[1] Cal Newport, Deep Work: Rules for Focused Success in a Distracted World, (New York, NY: Grand Central Publishing, 2016), 3.

[2] Ibid., 7.

[3] Ibid., 60.

[4] Ibid., 101.

About the Author


Karen Rouggly

Karen Rouggly is the Director for Mobilization in the Center for Student Action at Azusa Pacific University. She develops transformational experiences for students serving locally, nationally, and internationally. She completed an MA in Intercultural Studies at Fuller Theological Seminary and is passionate about community development, transformational service and helping students understand vocation and service. Karen is also an active member at the Vineyard Church Glendora where she is a small group leader and serves on the teaching team. She is also a mom to two sweet boys, wife to an amazing guy, and loves being a friend to many.

12 responses to “Math and Deep Work Do Mix!”

  1. Digby Wilkinson says:

    Hey there Karen. With you, I liked the first part of the book. Jenn warned me the second half felt much like what we read last year in, Digital Minimalism. I remember a bunch of decades back being taken by Stephen Covey’s Seven Habits of Highly Effective People and also the Franklin Quest Planner group that based its time management on a Model used by Benjamin Franklin who, from all accounts, was famously organised. It was said he used his model for decades and would often organise meetings years in advance and would turn up for the meeting precisely five minutes before the appointment. Who knows if it was true. However, the Franklin Quest group and Covey clealry stated that before organising your day, you need to organise you life – who and what do you aspire to be? Who is most important to you. What do you want to achieve in the world? I think Franklin was Deist, so for him, all things in life should contribute to love? These aspects must be agenda’d first, and only then, can other things be added. The are shades of this philosophy in Newport. And I like. It gives the feeling (fleeting perhaps) of being in control of my inner and external world – I get to choose, because I have already reflected. What do you think?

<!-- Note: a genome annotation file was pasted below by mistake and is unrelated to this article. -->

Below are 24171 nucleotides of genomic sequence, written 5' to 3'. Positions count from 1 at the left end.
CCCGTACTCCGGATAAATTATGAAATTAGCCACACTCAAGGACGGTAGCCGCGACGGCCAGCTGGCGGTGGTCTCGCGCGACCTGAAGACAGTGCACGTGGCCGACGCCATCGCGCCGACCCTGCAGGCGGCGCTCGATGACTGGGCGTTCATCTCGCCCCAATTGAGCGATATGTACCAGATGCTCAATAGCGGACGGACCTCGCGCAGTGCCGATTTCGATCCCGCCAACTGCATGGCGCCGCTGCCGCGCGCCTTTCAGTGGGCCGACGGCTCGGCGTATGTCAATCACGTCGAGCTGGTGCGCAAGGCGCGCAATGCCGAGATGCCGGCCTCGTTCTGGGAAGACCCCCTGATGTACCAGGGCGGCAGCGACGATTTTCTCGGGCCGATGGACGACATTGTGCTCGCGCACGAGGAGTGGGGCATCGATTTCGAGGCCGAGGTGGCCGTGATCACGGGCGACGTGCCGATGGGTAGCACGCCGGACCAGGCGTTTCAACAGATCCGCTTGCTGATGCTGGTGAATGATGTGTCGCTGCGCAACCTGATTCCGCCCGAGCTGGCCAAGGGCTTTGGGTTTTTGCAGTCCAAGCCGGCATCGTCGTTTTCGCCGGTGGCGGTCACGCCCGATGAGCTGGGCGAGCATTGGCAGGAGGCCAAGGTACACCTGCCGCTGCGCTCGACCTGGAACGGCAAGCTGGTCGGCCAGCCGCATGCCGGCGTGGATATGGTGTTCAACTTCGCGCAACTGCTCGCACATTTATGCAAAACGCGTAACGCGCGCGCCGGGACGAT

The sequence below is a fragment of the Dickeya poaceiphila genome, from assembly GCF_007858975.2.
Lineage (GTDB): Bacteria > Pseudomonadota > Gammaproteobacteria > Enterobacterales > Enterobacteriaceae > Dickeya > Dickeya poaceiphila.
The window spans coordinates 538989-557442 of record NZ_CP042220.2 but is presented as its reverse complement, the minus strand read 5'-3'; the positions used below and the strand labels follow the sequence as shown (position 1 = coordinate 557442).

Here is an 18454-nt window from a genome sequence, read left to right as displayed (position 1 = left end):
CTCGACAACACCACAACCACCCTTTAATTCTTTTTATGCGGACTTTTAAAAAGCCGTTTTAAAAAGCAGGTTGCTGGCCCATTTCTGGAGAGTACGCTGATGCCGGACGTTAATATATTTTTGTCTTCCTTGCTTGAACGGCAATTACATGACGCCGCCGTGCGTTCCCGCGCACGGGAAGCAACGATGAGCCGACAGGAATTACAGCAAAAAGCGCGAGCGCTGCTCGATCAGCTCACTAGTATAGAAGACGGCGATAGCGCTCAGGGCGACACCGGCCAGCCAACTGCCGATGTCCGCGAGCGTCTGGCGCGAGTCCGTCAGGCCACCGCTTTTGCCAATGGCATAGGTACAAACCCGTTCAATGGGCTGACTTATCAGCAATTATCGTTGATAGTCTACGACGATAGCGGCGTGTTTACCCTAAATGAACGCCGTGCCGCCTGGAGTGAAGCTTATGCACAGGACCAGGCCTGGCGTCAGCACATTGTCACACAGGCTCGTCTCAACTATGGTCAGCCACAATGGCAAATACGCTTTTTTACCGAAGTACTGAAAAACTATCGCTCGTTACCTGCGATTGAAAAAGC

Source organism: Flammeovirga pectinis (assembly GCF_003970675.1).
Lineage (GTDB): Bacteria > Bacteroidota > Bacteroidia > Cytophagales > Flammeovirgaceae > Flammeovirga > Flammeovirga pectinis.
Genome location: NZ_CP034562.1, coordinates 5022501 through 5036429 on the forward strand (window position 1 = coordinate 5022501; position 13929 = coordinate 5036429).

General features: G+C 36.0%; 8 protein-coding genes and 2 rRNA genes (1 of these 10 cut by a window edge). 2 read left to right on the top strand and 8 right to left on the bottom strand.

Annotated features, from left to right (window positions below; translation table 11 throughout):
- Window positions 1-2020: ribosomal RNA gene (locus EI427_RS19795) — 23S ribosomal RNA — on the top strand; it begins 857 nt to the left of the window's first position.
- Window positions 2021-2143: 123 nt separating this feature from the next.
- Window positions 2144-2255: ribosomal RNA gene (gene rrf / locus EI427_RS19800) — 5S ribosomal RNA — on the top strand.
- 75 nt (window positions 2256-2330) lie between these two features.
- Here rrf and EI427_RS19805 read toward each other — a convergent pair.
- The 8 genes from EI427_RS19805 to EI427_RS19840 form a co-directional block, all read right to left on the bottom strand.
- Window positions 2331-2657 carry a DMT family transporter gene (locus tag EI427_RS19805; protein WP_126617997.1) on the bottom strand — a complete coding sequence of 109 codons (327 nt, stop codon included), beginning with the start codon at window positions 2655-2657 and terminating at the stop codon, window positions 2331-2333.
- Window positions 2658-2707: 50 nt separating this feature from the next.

• Karen Rouggly says:

      First of all, a bunch of decades? No way! Secondly, yes – I would agree that staying organized and knowing who you are at your core gives way to feelings of productivity. I do think though that you have to find space and margin and can’t plan for everything. It goes back to Simon Sinek’s “Understanding your Why”. If you know WHY you do things, you’re more apt to add or subtract things to either contribute or don’t to your why. It’s hard, however, to find margin for me. I think that’s the biggest takeaway. I need to find more margin where I can do deep work.

  2. Oh my… your calendar looks full. And that’s right up to leaving for London. I hope you get a little bit of respite while we’re there.

    Sometimes I wonder if we’re busier and more stressed out here in the West compared to previous generations and other cultures? I suspect we are. I know I feel more stressed than when I first started working my first job years ago.

    What helps me is being structured throughout the day.
    1. Wake up at 6. I like the quiet of the early morning. I want to be awake when the sun comes up. I pray, eat breakfast and read the Wall Street Journal and the Bible.
    2. At 7 I start clearing my inbox and respond quickly to emails that easily deserves quick answers. The ones that require deep work are reserved for later in the day and get on a “to do” list.